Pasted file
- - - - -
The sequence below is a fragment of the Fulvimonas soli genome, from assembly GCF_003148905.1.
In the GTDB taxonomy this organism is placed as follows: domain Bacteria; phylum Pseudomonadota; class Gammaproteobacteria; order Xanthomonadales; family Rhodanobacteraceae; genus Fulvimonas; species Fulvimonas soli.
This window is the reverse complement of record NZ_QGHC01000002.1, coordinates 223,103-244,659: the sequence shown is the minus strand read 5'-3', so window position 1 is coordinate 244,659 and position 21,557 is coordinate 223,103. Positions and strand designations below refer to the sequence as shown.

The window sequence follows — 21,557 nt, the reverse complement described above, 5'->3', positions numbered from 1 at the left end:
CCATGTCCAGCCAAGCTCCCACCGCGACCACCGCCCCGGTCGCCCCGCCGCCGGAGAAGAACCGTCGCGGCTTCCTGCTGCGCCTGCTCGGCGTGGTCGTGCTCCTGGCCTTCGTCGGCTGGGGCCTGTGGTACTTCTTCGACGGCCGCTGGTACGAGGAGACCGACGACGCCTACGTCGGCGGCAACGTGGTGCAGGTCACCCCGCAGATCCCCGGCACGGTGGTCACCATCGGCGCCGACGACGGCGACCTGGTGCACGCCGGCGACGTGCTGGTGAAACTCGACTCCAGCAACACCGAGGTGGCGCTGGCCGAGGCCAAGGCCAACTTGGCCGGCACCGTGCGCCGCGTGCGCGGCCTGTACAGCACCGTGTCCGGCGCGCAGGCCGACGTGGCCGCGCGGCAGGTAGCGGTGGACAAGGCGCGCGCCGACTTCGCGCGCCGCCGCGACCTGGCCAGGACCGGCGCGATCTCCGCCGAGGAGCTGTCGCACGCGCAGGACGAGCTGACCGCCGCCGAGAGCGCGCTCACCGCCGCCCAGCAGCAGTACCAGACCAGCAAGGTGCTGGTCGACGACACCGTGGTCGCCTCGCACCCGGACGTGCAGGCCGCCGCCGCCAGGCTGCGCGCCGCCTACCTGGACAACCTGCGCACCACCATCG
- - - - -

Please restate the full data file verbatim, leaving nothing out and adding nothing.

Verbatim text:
The sequence below is a fragment of the Fulvimonas soli genome, from assembly GCF_003148905.1.
In the GTDB taxonomy this organism is placed as follows: domain Bacteria; phylum Pseudomonadota; class Gammaproteobacteria; order Xanthomonadales; family Rhodanobacteraceae; genus Fulvimonas; species Fulvimonas soli.
This window is the reverse complement of record NZ_QGHC01000002.1, coordinates 223,103-244,659: the sequence shown is the minus strand read 5'-3', so window position 1 is coordinate 244,659 and position 21,557 is coordinate 223,103. Positions and strand designations below refer to the sequence as shown.

The window sequence follows — 21,557 nt, the reverse complement described above, 5'->3', positions numbered from 1 at the left end:
CCATGTCCAGCCAAGCTCCCACCGCGACCACCGCCCCGGTCGCCCCGCCGCCGGAGAAGAACCGTCGCGGCTTCCTGCTGCGCCTGCTCGGCGTGGTCGTGCTCCTGGCCTTCGTCGGCTGGGGCCTGTGGTACTTCTTCGACGGCCGCTGGTACGAGGAGACCGACGACGCCTACGTCGGCGGCAACGTGGTGCAGGTCACCCCGCAGATCCCCGGCACGGTGGTCACCATCGGCGCCGACGACGGCGACCTGGTGCACGCCGGCGACGTGCTGGTGAAACTCGACTCCAGCAACACCGAGGTGGCGCTGGCCGAGGCCAAGGCCAACTTGGCCGGCACCGTGCGCCGCGTGCGCGGCCTGTACAGCACCGTGTCCGGCGCGCAGGCCGACGTGGCCGCGCGGCAGGTAGCGGTGGACAAGGCGCGCGCCGACTTCGCGCGCCGCCGCGACCTGGCCAGGACCGGCGCGATCTCCGCCGAGGAGCTGTCGCACGCGCAGGACGAGCTGACCGCCGCCGAGAGCGCGCTCACCGCCGCCCAGCAGCAGTACCAGACCAGCAAGGTGCTGGTCGACGACACCGTGGTCGCCTCGCACCCGGACGTGCAGGCCGCCGCCGCCAGGCTGCGCGCCGCCTACCTGGACAACCTGCGCACCACCATCG